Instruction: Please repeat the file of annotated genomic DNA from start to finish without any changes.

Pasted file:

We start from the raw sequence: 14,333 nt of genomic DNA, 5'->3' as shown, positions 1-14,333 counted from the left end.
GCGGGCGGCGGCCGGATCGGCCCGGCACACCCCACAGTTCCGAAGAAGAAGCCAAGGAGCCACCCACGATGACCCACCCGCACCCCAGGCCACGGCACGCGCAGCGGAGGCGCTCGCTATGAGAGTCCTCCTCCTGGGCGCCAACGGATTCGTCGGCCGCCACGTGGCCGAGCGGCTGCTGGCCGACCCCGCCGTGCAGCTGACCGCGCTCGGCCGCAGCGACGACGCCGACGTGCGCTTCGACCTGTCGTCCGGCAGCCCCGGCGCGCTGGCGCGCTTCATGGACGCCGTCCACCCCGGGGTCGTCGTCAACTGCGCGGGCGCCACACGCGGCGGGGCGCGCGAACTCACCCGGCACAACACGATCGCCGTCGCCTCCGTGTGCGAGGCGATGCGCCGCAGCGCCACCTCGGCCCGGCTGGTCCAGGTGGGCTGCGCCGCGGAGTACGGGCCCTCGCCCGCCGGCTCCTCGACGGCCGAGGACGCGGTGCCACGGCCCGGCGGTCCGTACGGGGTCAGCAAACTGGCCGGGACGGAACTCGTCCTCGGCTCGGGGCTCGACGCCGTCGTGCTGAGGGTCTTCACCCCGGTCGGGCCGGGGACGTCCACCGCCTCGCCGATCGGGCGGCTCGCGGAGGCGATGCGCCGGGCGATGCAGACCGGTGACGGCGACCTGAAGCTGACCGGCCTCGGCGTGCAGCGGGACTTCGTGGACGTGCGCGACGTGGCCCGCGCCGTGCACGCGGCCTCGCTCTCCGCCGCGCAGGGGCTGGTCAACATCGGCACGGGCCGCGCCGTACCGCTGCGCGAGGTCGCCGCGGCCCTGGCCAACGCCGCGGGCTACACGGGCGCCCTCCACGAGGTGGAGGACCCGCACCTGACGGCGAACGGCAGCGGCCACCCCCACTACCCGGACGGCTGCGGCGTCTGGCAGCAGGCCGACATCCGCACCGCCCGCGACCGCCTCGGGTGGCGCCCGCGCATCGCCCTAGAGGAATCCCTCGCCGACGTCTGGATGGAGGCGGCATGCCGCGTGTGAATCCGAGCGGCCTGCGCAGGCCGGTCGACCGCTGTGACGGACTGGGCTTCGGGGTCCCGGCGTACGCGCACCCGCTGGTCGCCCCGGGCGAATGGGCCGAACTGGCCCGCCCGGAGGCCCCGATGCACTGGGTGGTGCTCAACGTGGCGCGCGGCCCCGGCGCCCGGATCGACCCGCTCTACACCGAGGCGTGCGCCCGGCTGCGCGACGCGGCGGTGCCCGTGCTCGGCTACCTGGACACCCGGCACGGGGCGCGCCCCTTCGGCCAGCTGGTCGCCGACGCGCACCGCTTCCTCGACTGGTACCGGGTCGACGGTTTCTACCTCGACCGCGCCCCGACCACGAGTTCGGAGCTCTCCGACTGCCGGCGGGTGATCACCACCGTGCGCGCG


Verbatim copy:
We start from the raw sequence: 14,333 nt of genomic DNA, 5'->3' as shown, positions 1-14,333 counted from the left end.
GCGGGCGGCGGCCGGATCGGCCCGGCACACCCCACAGTTCCGAAGAAGAAGCCAAGGAGCCACCCACGATGACCCACCCGCACCCCAGGCCACGGCACGCGCAGCGGAGGCGCTCGCTATGAGAGTCCTCCTCCTGGGCGCCAACGGATTCGTCGGCCGCCACGTGGCCGAGCGGCTGCTGGCCGACCCCGCCGTGCAGCTGACCGCGCTCGGCCGCAGCGACGACGCCGACGTGCGCTTCGACCTGTCGTCCGGCAGCCCCGGCGCGCTGGCGCGCTTCATGGACGCCGTCCACCCCGGGGTCGTCGTCAACTGCGCGGGCGCCACACGCGGCGGGGCGCGCGAACTCACCCGGCACAACACGATCGCCGTCGCCTCCGTGTGCGAGGCGATGCGCCGCAGCGCCACCTCGGCCCGGCTGGTCCAGGTGGGCTGCGCCGCGGAGTACGGGCCCTCGCCCGCCGGCTCCTCGACGGCCGAGGACGCGGTGCCACGGCCCGGCGGTCCGTACGGGGTCAGCAAACTGGCCGGGACGGAACTCGTCCTCGGCTCGGGGCTCGACGCCGTCGTGCTGAGGGTCTTCACCCCGGTCGGGCCGGGGACGTCCACCGCCTCGCCGATCGGGCGGCTCGCGGAGGCGATGCGCCGGGCGATGCAGACCGGTGACGGCGACCTGAAGCTGACCGGCCTCGGCGTGCAGCGGGACTTCGTGGACGTGCGCGACGTGGCCCGCGCCGTGCACGCGGCCTCGCTCTCCGCCGCGCAGGGGCTGGTCAACATCGGCACGGGCCGCGCCGTACCGCTGCGCGAGGTCGCCGCGGCCCTGGCCAACGCCGCGGGCTACACGGGCGCCCTCCACGAGGTGGAGGACCCGCACCTGACGGCGAACGGCAGCGGCCACCCCCACTACCCGGACGGCTGCGGCGTCTGGCAGCAGGCCGACATCCGCACCGCCCGCGACCGCCTCGGGTGGCGCCCGCGCATCGCCCTAGAGGAATCCCTCGCCGACGTCTGGATGGAGGCGGCATGCCGCGTGTGAATCCGAGCGGCCTGCGCAGGCCGGTCGACCGCTGTGACGGACTGGGCTTCGGGGTCCCGGCGTACGCGCACCCGCTGGTCGCCCCGGGCGAATGGGCCGAACTGGCCCGCCCGGAGGCCCCGATGCACTGGGTGGTGCTCAACGTGGCGCGCGGCCCCGGCGCCCGGATCGACCCGCTCTACACCGAGGCGTGCGCCCGGCTGCGCGACGCGGCGGTGCCCGTGCTCGGCTACCTGGACACCCGGCACGGGGCGCGCCCCTTCGGCCAGCTGGTCGCCGACGCGCACCGCTTCCTCGACTGGTACCGGGTCGACGGTTTCTACCTCGACCGCGCCCCGACCACGAGTTCGGAGCTCTCCGACTGCCGGCGGGTGATCACCACCGTGCGCGCG